Something different for you. Pay attention at the back. I interviewed the writer Alex Keegan below, and he has kindly given permission to reproduce his essay on, among other things, theme. It’s rather long (for a blog piece), so I’m going to post it in three parts. So make a cuppa, pull up a chair and see what you think. There’s much to provoke here. You may agree with some, none or all of it, but I always find it fascinating to see how other writers work, as well as hearing their views on how we go about producing anything of worth. Much of it refers to short stories but can equally be applied to novel writing.
Beginning writers, almost all of them, exhibit the same problems. They tend to think in terms of plots, clever ideas, twists, surprises. They tend to create characters that are simple, one dimensional, stereotypical, or “stock”, or they create what they imagine are “better” characters, stereotypes with a reverse image: the hit-man who loves his Momma, or the bully who is afraid of the dark, the smiling priest who is an abuser.
If the beginning writer becomes ‘conscious’ of being like other writers he may go to great lengths to get away from the stock character in a classic situation, doing a volte face or springing a not-quite-believable extraordinary change. The result is low credibility and little or no reader satisfaction.
The singular thing I find in beginning writers is no writer. That is, the writing, so often could be by “any beginner”. There is little or no voice, no personality, no accent, no dialect, no attitude which obviously is Jack or definitely Jill, (rather than any old Tom Dick or Harriette). The heart is missing, nothing beats, there is no ache, no sense of having been invited into another mental or spiritual world. After reading beginners’ stories we get no sense of the writer, the author, the person, the dark recesses of the mind. We have the feeling that the words on the page are false, mere cheap and easy constructions, superficialities, distractions, asides, falsenesses.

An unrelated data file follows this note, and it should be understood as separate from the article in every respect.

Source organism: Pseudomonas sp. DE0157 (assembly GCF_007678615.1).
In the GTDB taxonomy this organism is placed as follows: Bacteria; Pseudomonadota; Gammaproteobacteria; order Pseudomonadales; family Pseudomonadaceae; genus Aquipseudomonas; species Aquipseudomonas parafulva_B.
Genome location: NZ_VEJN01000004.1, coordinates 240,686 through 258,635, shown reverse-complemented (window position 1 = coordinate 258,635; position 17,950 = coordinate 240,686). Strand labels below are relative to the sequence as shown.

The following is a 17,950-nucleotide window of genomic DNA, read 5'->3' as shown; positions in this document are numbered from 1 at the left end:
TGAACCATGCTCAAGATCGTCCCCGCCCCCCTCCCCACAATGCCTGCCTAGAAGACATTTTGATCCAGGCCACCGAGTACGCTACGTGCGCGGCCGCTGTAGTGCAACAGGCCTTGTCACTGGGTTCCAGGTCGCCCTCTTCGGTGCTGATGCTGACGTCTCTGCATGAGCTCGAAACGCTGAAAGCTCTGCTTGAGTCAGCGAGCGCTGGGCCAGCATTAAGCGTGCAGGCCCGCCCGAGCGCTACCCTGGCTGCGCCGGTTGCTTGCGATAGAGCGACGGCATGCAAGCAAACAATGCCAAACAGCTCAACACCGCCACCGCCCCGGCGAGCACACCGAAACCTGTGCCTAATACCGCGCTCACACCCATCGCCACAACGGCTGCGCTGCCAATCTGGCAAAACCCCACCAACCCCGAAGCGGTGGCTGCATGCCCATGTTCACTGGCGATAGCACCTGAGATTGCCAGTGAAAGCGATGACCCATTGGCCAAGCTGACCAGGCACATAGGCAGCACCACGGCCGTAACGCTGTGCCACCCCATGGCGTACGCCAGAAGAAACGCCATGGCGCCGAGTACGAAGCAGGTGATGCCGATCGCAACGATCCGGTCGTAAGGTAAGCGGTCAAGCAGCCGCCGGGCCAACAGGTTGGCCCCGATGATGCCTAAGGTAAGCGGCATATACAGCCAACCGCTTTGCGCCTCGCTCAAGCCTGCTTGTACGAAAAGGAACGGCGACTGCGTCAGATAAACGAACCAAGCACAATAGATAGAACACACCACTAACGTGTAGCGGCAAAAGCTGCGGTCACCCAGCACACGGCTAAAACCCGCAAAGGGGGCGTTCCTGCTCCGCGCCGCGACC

If the beginner goes to his own life for material, in some ways the problem becomes worse. Now we get apparent truthfulness, for isn’t John writing about his lost love? Isn’t Jill talking about a heating husband? Why then do these stories too, echo with emptiness and reek of artifice?
Because, there is no heart, no soul, no nakedness, no unconsciously made connection, no risk, no blatant truth, no smell of the inner person. It’s simply falseness, like a celebrity’s plastic smile.
How then do we avoid these stories? Well, my first approach as a teacher is to suggest beginners write a lot of stories in a short a span of time as possible and then to expect the clumsy twists-in-the-tail, expect the crude flip-flop characters, the obvious stories, the simple, linear, superficial plots. While the beginner learns basic rules of craft he is also “burning off” the bulk of those awful stories, those same stories all beginners seem determined to write.
This time is tough for these writers. Everything they do is blue-pencilled by their cruel taskmaster. The stories are stamped with “cliché”, “stereotype”, “stock”, “samey” and “so what?” and life, for a while, seems ever uphill. But it’s only after the beginner learns the hard way that plot-driven stories are devoid of resonance, weight and deep believability that they are prepared to alter their approach and seriously consider the power of character, the effects of theme and the extra textures that come from language.
It is now that we can really talk about the opening, the setting, the character, voice, tone, musicality. Finally they are prepared to listen (and thankfully, they are not quite so eager to write “Mrs Jones’s Funeral”).
Now we can get into an area of greater difficulty and subtlety. We can talk about “writing things that matter”, “saying things that resonate”, “going naked” and “telling real truths”.
The writer John Ravenscroft has talked about ‘The Land of the Scary’ and I have said much the same even if I am only satisfied when travelling there. I have also talked about going naked, of outwitting the sentinels, and of accessing the depths, surprising oneself.
Think for a moment about daily life, how superficial most things are, how we glibly lie and accept those lies, how we are trivial, duplicitous, deal in clichés, bigotry, simplifications, sound-bytes and misinformation. We do this mostly all the time. Listen to a conversation and hear repetition, “you know” and cliché after cliché upon cliché. We are all, almost, sailing alone, rarely connecting, rarely telling a deep truth or hearing one.